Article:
Saving yourself from danger in the wilderness used to require skill. Also plenty of effort.
Now, all it takes is the touch of a finger.
Press button. Distress call transmitted. Authorities notified. Help on the way.
When used correctly, personal locator beacons and satellite trackers greatly assist search-and-rescue efforts by providing exact Car GPS coordinates for a person who is lost or injured.
But as more people take these devices into the backcountry, more people are using them irresponsibly, say rangers at Sequoia and Kings Canyon National Parks. Too often they decide to push a button instead of using their heads.
"We've had more illegitimate distress calls this summer than ever before, thanks to these gizmos," said wilderness coordinator Gregg Fauth.
Among the examples from this summer:
A Pacific Crest Trail hiker, frightened during a lightning storm, transmitted two 911 calls on her personal satellite messenger. A widespread search ensued, only for a sheriff to find her in Lone Pine several days later. She neglected to tell anyone she had gotten out.
Barely a mile from the trailhead, a Boy Scout troop sent a 911 emergency call because someone had sprained an ankle.
A 68-year-old-woman, backpacking solo in a remote section of the parks, sent an ambiguous "Help" message to her husband 15 times over a 12-hour period after falling and hitting her head. The woman never stopped moving, sending rangers on a needless chase, before she exited the wilderness on her own.
"We're going to respond, but we don't have the resources to be chasing people," said parks spokeswoman Adrienne Freeman. "Pressing a button is not the answer. Assessing risks is the answer."
Sequoia and Kings Canyon occupy 1,352 square miles of the Southern Sierra Nevada, 83% of which is designated wilderness. The jointly managed parks, visited by about 1.5 million people annually, contain the range's tallest peaks, including Mount Whitney, and the most remote river canyons.
Along with phones and Car GPS units, the introduction of satellite trackers and messengers for personal use raises the eternal debate over whether (or how much) technology belongs in the backcountry. And whether relying on computerized gadgets at the expense of tried-and-true backcountry skills somehow dilutes the experience.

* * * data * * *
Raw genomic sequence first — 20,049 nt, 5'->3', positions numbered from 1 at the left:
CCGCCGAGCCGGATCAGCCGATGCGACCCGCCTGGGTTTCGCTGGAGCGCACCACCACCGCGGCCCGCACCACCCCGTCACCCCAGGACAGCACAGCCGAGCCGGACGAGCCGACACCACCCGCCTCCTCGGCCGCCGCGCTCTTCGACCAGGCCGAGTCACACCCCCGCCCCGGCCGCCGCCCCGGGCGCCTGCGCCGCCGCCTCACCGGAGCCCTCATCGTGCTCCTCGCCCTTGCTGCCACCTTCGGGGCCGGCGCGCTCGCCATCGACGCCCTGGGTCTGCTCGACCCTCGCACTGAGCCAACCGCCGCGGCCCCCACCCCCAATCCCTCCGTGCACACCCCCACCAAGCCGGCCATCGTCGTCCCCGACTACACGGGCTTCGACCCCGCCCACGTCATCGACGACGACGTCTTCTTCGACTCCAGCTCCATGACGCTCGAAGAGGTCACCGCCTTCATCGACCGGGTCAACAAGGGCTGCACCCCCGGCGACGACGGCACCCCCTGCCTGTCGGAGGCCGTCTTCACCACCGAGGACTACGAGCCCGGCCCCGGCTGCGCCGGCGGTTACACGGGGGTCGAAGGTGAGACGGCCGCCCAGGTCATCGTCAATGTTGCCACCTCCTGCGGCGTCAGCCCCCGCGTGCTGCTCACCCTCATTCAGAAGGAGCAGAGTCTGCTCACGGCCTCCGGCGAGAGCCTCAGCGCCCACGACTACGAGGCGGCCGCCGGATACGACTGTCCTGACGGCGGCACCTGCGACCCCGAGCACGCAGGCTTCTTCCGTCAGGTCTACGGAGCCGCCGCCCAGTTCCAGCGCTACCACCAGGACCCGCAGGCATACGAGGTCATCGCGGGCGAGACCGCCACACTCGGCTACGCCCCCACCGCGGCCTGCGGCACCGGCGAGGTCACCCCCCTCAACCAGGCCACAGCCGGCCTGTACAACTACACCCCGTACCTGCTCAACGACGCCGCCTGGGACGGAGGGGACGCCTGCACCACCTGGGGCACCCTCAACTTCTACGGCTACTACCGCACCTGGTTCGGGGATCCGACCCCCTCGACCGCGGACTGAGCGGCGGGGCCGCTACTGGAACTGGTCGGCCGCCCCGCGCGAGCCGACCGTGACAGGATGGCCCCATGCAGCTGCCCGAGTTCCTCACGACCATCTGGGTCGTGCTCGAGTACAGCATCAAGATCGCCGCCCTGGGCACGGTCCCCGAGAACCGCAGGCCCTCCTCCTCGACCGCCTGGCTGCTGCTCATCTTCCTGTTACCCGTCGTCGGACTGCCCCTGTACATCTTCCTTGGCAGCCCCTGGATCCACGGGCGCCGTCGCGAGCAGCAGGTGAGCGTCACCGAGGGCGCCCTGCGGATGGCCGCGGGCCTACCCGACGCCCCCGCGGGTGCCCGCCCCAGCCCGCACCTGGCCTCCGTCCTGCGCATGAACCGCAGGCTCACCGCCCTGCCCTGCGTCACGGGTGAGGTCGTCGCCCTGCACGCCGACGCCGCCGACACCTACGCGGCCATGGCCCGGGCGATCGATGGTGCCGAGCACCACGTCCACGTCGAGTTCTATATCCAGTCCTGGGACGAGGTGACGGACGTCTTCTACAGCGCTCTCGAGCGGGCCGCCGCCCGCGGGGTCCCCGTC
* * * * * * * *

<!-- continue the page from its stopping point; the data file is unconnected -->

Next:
"It should not replace basic skills like knowing how to use a map and compass or reading terrain," Fauth said. "And it shouldn't replace the basic reason why people go into the wilderness, which is about challenge and learning self reliance.
"Where's the sense of accomplishment if all you know how to do to get yourself out of trouble is push a button?"
How they work
Since purchasing his SPOT satellite messenger in June 2008, Steve Cosner never goes hiking or backpacking without it. Not only because he may need to summon help, but also to comfort his wife back home in Fresno when he's out rambling in the mountains.
Cosner's unit, the most popular in the marketplace, contains three function buttons labeled 911, Help and OK.
Press 911 and the GPS coordinates of your location are transmitted to the GEOS International Emergency Response Center, which in turn contacts local authorities.
Press Help or OK, and a pre-programmed e-mail or text message of your choosing is sent to up to 10 people. Help is designed for nonemergency assistance that could mean anything from "Send food" to "Pick me up a day early."
The OK button is to let folks on your list know all is well and also to provide a link of your location on Google Maps.